PETALING JAYA: Will the Kuala Lumpur–Singapore High Speed Rail (HSR) really be of benefit to Malaysians?
This is the question Public Transport Users Association (4PAM) president Ajit Johl raised about the mega project, expected to cost between RM50 to RM60 billion.
Ajit told FMT that he had concerns about the feasibility and sustainability of the project, and believed the funds meant for the project could be better spent on upgrading and expanding public transport networks within the country.
“The HSR will cost some RM50 to RM60 billion so we can travel from Singapore to KL and vice-versa within 90 minutes.
“Is that 90 minutes just to go from one point to another? What about immigration checks? How long will that take?”
He said this was one of many concerns he had, especially since the HSR involved travelling from one country to another.
Ajit said that if the total journey, including immigration checks took more than 90 minutes, then the rationale of spending so much money would be questionable as it would make more sense to fly.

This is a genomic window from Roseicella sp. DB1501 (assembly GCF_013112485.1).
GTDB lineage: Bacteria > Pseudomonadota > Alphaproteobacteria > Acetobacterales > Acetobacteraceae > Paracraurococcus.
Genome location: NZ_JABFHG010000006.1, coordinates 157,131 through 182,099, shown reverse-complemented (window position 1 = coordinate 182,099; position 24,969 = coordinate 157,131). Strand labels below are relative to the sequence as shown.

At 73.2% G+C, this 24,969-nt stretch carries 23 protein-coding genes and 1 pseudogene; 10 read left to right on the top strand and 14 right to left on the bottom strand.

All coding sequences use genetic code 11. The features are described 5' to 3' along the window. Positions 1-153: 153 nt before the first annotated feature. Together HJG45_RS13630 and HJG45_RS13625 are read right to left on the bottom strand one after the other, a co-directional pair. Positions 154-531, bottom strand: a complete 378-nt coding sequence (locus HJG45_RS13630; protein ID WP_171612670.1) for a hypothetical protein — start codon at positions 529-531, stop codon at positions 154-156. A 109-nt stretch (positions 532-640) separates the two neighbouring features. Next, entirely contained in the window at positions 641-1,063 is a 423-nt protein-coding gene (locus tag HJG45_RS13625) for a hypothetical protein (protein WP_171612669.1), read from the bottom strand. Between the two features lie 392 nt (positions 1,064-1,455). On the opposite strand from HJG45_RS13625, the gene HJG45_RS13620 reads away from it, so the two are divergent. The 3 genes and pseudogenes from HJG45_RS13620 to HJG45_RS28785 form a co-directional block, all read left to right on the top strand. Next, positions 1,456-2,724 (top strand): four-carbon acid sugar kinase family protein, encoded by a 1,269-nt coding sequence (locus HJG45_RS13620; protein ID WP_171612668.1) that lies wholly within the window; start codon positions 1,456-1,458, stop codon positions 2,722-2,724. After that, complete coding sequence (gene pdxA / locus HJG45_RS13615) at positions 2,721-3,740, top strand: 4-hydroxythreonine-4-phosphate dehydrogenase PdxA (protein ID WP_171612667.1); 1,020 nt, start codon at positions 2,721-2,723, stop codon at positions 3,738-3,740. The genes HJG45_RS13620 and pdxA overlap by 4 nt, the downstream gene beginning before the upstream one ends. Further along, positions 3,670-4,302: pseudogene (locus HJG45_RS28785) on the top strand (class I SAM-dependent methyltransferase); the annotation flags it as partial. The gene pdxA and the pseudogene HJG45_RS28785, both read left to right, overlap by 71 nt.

“The pricing of airline tickets are very competitive nowadays and with the Asean Skies Policy, the industry is opened up even more, increasing competition and this can make flights even cheaper.”
He said if HSR tickets were not distinctively cheaper than airline tickets, or if the total travel time was not that much different than flying, then there may be little incentive for people to opt for the HSR.
Ajit said if this were the case, it would be better to facilitate travel to Singapore through more frequent flights to and fro the island republic.
“How many people actually go to and from Singapore on a daily basis from KL to Singapore? How many of these people will opt for the HSR rather than flying?
“To me, it would be better for all Malaysians, if the money is spent to upgrade and expand inter- and intra-city KTM and LRT lines. This would be more beneficial to all Malaysians.”
The HSR, which can travel at a top speed of 300 kph, will have eight stations – terminals in Bandar Malaysia and Singapore, and six intermediate stations in Putrajaya, Seremban, Ayer Keroh, Muar, Batu Pahat and Iskandar Puteri.
It was previously reported that international-bound passengers will need to undergo clearance by both Malaysia and Singapore authorities only at the point of departure, and not at the point of arrival.